El Porvenir is a gorgeous family-run winery situated in Cafayate in the arid province of Salta in northern Argentina. The unique conditions here are perfect for their wickedly fragrant Laborum Torrontés (Argentina’s flagship white variety) and they’ve also received abundant praise for reds like their Laborum Single Vineyard Tannat 2015 which was named one of Argentina’s top 100 wines by Tim Aktin.
What makes these Cafayate wines so special is a combination of hot, dry desert conditions and high altitude; the region currently boasts the highest vineyard in the world, Bodega Colomé’s Altura Maxima Estate, which sits a lofty 3111 metres (10,200 feet) above sea level! El Porvenir’s four vineyards have a pretty respectable average altitude of 1750 metres (5740 feet). For purposes of comparison, Europe’s highest vineyard (probably!) sits at 1150 metres above sea level in the town of Visperterminen in Switzerland.
Cafayate is actually located at a latitude of 26°, a little further north than the typical 30-50° latitude range where most vineyards are located. Fortunately, the influence of altitude makes winemaking possible here as it reduces temperatures by as much as 1° Celsius every 100 metres, and it also creates a significant diurnal temperature range of up to 20° Celsius. The increased intensity of sunlight and extra UV radiation from the altitude helps grapes to achieve fantastic ripeness which gives delicious jammy fruit flavours and smooth tannins in red wines, while the cool nights allow them hang on to a decent level of acidity. The temperature changes also encourage the grapes to develop thick skins which increases concentration, creating really intense, powerful wines.
Meaning “the future” or “what is to come” in Spanish, El Porvenir combines a deep connection with the past of these ancient lands with international expertise and current technology. The Romero-Marcuzzi family originally purchased a traditional winery which they modernised and converted into top quality winemaking facilities. Rather than destroying the old building, they decided to preserve the original adobe walls of the structure and built a new building inside. Family is also central to their vision; the current director of the winery, Lucía Romero-Marcuzzi, actually took her first steps as a baby in the family’s vineyard. Under her oversight, El Porvenir focuses on limited production, premium wines, and the winery benefits from the assistance of “flying winemaker” Paul Hobbs who acts as a consultant.
The El Porvenir wine that I can’t stop drinking at the moment is from a line of four blends. The line is called Amauta which is actually a word from Quechua, the old language of the Incas, and it’s still spoken in northern Argentina. Chosen to honour the heritage of Cafayate where this wine is made, “Amauta” means wise man or great teacher in Quechua. For the indigenous peoples, this teacher possessed knowledge of the universe, nature and humanity’s place in it. One of his teachings was the idea of a divine duality in the world; two elements that would combine harmoniously like day and night, life and death, or in this case Malbec and Cabernet Sauvignon (topped off with a cheeky dash of Syrah).
This particular blend is called Inspiración and it’s a rather inspired mixture of 60% Malbec, 30% Cabernet Sauvignon and 10% Syrah. Now, making a blend (or at least making a good one!) isn’t easy. It’s an art form. The basic principle is to combine the best characteristics of all the grape varieties you are using and achieve something unique and special. A wine that is far more than its constituent parts. Here El Porvenir has selected two red varietals that have enabled the Argentine wine industry to flourish – Malbec, of course, and also Cabernet Sauvignon which today constitutes over 15% of plantings of red wine varieties in Argentina.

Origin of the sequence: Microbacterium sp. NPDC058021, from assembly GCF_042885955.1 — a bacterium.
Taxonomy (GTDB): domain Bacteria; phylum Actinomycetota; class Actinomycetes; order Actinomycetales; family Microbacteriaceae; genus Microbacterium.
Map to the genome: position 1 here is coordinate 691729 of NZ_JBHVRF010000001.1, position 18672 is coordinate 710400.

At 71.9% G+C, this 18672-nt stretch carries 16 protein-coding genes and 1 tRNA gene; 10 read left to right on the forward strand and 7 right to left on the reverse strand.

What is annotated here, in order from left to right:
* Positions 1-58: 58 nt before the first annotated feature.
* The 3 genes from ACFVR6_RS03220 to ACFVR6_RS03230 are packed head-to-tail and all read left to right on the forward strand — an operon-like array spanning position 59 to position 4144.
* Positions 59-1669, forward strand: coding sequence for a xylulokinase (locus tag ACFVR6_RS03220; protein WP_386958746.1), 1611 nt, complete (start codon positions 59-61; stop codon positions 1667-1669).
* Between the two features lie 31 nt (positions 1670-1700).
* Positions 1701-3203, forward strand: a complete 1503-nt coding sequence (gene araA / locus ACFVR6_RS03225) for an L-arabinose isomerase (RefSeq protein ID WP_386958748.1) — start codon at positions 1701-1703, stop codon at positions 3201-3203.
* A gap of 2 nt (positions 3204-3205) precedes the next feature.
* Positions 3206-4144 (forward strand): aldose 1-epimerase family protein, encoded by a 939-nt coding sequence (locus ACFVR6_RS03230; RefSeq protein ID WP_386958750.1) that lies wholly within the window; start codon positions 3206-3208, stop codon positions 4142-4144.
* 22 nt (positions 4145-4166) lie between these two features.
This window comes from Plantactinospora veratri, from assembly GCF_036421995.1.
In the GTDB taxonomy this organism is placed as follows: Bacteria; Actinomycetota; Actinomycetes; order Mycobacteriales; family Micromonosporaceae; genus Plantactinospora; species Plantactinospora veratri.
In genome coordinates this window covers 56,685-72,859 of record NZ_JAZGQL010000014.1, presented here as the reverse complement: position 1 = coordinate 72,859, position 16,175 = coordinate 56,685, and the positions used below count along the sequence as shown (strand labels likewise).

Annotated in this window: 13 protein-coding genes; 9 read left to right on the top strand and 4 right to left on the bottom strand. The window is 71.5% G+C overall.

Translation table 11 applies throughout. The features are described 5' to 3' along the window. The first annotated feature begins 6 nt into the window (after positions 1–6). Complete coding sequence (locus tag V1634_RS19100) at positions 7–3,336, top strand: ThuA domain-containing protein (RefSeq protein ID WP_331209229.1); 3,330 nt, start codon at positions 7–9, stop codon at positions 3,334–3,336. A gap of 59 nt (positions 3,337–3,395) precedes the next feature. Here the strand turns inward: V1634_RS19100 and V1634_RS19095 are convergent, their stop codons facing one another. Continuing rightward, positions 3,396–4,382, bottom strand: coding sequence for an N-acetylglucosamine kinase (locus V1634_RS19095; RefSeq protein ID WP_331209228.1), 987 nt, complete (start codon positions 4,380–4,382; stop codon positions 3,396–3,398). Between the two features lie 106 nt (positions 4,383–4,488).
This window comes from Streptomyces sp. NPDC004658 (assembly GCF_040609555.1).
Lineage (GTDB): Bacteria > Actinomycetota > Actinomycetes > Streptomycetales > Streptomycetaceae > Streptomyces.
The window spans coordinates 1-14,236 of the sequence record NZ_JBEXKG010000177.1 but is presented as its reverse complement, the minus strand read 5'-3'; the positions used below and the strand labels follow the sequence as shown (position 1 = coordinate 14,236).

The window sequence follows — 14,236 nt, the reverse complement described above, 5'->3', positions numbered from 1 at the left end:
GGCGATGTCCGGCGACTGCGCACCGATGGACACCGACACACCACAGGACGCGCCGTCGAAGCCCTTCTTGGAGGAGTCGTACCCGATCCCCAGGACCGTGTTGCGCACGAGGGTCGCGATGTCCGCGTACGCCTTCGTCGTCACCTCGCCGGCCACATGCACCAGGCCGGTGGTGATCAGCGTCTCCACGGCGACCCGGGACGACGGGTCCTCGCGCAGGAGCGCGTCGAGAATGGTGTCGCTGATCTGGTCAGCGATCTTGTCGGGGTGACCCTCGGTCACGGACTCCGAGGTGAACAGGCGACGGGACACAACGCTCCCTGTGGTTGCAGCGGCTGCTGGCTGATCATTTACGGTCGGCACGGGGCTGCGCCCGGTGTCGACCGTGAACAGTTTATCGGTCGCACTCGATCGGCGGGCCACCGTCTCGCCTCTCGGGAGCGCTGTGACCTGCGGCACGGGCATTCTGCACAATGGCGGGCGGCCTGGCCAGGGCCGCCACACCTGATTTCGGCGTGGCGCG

This blend works in similar fashion to a red Bordeaux; the Cabernet Sauvignon provides firm tannins (the drying sensation you might notice at the front of your mouth over your teeth) which gives body and structure, while the Malbec softens and makes the wine easier to drink. Cabernet from Salta tends to be the boldest and most interesting examples of the variety produced in Argentina; with Inspiración it lends raspberry and strawberry flavours with a distinctive peppery finish which is enhanced by the dash of Syrah. Cafayate Malbec tends to be spicy with beautiful jammy dark fruit like blackberries and plum topped off with a light fragrance of violets. In the mouth the two combine bewitchingly in a boisterous yet sensuous and delightfully smooth experience that culminates in a long and fiery finish (no innuendo intended, I promise). I could quite easily drink this all day.
Inspiracion could be kept for up to 10 years, but when it tastes this great, why would you wait that long? As a sprightly youngster, this is a wine which works really nicely with a classic Argentine beef steak cooked on the barbeque. The pairing works because the strong smoky flavours of the meat are matched by the vigorous, spicy wine, while the fat in the meat helps to round out tannins and soften the wine.
Another even more regional food pairing is the Salteña empanada. This traditional savoury pastry is made all over Argentina, but some of the most interesting examples share the birthplace of this wine – the northern province of Salta. In Spanish the name means to wrap or coat in bread, and this is the kind of food that gauchos (the Argentine cowboy) would take with them as a packed lunch. Salteña empanadas are typically stuffed with beef, potato, onion, a chopped boiled egg and some cumin spice which harmonises beautifully with the spicy notes in the wine. If you fancy trying it out yourself, these beef empanadas also work great with bold Argentine Malbecs. You can find a great traditional recipe courtesy of the Latin Kitchen here.
Have you tried any great high altitude wines? What did you love about them?